YouTubers watch more than 6B hours of videos per month

Up more than 50 percent from just a year ago, video viewing by the site's 1 billion monthly visitors shows they are watching a serious boatload of videos.

Dara Kerr Former senior reporter
Dara Kerr was a senior reporter for CNET covering the on-demand economy and tech culture. She grew up in Colorado, went to school in New York City and can never remember how to pronounce gif.
Dara Kerr
2 min read
Robert Kyncl, global head of content for YouTube, talked up the company's user numbers to attract advertisers during its Newfront event Wednesday in New York. Shara Tibken/CNET

On the heels of YouTube celebrating 1 billion unique monthly visitors to the site, the company announced Wednesday that these people are watching more than 6 billion hours of videos every month.

For a little perspective, that's equal to nearly 684,000 years of viewing -- or -- an hour a month for every human on Earth.

The 6 billion hours is up 50 percent more than last year and is also up substantially from just January, when the YouTube announced users were watching 4 billion hours of videos per month.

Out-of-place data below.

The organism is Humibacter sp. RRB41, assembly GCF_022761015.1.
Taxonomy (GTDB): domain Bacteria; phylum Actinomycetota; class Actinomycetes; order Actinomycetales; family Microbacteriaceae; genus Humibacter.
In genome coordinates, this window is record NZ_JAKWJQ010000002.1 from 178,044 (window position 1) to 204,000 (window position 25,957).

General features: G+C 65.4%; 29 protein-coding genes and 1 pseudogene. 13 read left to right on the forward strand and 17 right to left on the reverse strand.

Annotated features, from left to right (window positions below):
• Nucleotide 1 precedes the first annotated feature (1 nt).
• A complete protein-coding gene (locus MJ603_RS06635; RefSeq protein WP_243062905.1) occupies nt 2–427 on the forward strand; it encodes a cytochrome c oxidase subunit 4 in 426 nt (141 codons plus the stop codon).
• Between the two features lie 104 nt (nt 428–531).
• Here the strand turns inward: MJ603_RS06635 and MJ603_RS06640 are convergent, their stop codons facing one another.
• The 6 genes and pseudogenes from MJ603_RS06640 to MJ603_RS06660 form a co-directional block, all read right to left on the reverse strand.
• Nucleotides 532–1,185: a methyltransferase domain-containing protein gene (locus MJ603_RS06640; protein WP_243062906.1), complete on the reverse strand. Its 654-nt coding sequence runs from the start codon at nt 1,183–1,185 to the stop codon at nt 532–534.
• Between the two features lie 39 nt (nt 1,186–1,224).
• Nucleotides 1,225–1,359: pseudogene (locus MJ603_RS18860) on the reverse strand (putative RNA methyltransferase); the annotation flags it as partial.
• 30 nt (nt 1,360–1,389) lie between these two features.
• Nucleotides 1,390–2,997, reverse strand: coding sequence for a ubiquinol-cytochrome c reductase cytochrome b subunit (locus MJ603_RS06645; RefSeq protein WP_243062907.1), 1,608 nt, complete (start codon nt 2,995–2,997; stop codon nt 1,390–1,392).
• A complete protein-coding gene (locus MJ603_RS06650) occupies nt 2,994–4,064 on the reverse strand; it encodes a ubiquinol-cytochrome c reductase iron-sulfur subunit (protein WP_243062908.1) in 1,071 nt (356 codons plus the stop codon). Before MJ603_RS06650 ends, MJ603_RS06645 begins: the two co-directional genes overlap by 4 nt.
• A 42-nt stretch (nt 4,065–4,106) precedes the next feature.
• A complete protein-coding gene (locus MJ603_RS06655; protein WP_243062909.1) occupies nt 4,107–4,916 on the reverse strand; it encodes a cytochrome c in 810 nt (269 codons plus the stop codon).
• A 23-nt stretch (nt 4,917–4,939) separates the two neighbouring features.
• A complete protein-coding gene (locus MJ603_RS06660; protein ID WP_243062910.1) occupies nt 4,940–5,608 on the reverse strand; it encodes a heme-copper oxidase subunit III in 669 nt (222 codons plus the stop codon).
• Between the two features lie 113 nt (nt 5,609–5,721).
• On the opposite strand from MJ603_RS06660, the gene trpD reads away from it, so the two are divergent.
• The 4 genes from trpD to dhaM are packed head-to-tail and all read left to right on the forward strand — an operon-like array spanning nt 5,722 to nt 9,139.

What exactly are people watching besides ads and goofy cat videos? Psy's "Gangnam Style" music video definitely hit the charts, as did has his new video "Gentleman." Last month, Google announced that Psy's "Gentleman" video topped charts with 38 million views in one day.

Google's video hosting service has grown leaps and bounds in its short 8-year life. And, so has its content. It's gone from a plethora of home videos (which are still there) to high-quality shorts from major media companies. According to YouTube, thousands of channels have been created and every single one of the Ad Age top 100 brands have run advertising campaigns on the site.

"Much like our content creators, we find that brands on YouTube--like T-Mobile, Samsung, Dove and Pepsi--all share a common objective: to cultivate a direct relationship with their consumers--one built on engagement and authenticity," YouTube wrote in a blog post Wednesday. "As a result, we're seeing a myriad of brands increasing their media spend [sic], building channels, and discovering first-hand that the interactions they have with their fans on YouTube drive engagement."

Here's a video by YouTube showing all the types of content that can be found on the site: